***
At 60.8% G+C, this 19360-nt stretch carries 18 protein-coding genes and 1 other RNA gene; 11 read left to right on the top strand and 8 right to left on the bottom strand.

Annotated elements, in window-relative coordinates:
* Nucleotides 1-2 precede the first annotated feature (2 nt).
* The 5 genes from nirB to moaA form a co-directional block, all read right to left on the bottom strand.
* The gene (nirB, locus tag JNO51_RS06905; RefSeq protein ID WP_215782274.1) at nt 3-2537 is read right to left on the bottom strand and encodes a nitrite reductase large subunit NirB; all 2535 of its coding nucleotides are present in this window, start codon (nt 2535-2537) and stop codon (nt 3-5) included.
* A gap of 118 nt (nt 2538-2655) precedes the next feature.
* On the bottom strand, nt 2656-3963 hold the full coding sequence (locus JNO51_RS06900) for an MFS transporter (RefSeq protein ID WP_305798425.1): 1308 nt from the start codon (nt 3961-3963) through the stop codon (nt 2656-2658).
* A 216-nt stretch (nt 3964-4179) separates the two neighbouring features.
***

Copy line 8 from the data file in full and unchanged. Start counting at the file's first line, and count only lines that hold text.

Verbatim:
* A 216-nt stretch (nt 3964-4179) separates the two neighbouring features.